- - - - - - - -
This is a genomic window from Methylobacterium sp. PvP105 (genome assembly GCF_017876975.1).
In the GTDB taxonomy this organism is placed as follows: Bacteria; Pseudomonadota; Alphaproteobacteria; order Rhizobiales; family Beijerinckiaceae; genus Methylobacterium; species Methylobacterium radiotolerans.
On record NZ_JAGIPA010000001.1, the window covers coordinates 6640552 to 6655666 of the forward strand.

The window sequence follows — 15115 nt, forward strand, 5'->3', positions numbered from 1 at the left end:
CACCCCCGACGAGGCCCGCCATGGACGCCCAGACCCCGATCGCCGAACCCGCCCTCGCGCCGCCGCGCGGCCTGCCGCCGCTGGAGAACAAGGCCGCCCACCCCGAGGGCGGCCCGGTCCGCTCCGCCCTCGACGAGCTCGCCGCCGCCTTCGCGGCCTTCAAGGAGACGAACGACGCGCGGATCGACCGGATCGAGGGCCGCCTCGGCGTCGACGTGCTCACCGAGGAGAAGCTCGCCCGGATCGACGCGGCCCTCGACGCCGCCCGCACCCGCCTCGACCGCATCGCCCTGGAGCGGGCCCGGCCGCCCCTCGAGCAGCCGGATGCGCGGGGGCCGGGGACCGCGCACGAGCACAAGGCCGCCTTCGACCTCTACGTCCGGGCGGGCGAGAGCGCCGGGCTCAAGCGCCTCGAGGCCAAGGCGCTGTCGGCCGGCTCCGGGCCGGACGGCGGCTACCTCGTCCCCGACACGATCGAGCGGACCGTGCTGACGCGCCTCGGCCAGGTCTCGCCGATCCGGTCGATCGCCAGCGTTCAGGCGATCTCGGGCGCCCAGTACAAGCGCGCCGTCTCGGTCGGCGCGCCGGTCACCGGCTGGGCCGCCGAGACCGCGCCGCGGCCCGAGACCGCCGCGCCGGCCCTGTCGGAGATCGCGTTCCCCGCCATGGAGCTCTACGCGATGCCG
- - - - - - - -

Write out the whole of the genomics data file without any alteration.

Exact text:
This is a genomic window from Methylobacterium sp. PvP105 (genome assembly GCF_017876975.1).
In the GTDB taxonomy this organism is placed as follows: Bacteria; Pseudomonadota; Alphaproteobacteria; order Rhizobiales; family Beijerinckiaceae; genus Methylobacterium; species Methylobacterium radiotolerans.
On record NZ_JAGIPA010000001.1, the window covers coordinates 6640552 to 6655666 of the forward strand.

The window sequence follows — 15115 nt, forward strand, 5'->3', positions numbered from 1 at the left end:
CACCCCCGACGAGGCCCGCCATGGACGCCCAGACCCCGATCGCCGAACCCGCCCTCGCGCCGCCGCGCGGCCTGCCGCCGCTGGAGAACAAGGCCGCCCACCCCGAGGGCGGCCCGGTCCGCTCCGCCCTCGACGAGCTCGCCGCCGCCTTCGCGGCCTTCAAGGAGACGAACGACGCGCGGATCGACCGGATCGAGGGCCGCCTCGGCGTCGACGTGCTCACCGAGGAGAAGCTCGCCCGGATCGACGCGGCCCTCGACGCCGCCCGCACCCGCCTCGACCGCATCGCCCTGGAGCGGGCCCGGCCGCCCCTCGAGCAGCCGGATGCGCGGGGGCCGGGGACCGCGCACGAGCACAAGGCCGCCTTCGACCTCTACGTCCGGGCGGGCGAGAGCGCCGGGCTCAAGCGCCTCGAGGCCAAGGCGCTGTCGGCCGGCTCCGGGCCGGACGGCGGCTACCTCGTCCCCGACACGATCGAGCGGACCGTGCTGACGCGCCTCGGCCAGGTCTCGCCGATCCGGTCGATCGCCAGCGTTCAGGCGATCTCGGGCGCCCAGTACAAGCGCGCCGTCTCGGTCGGCGCGCCGGTCACCGGCTGGGCCGCCGAGACCGCGCCGCGGCCCGAGACCGCCGCGCCGGCCCTGTCGGAGATCGCGTTCCCCGCCATGGAGCTCTACGCGATGCCG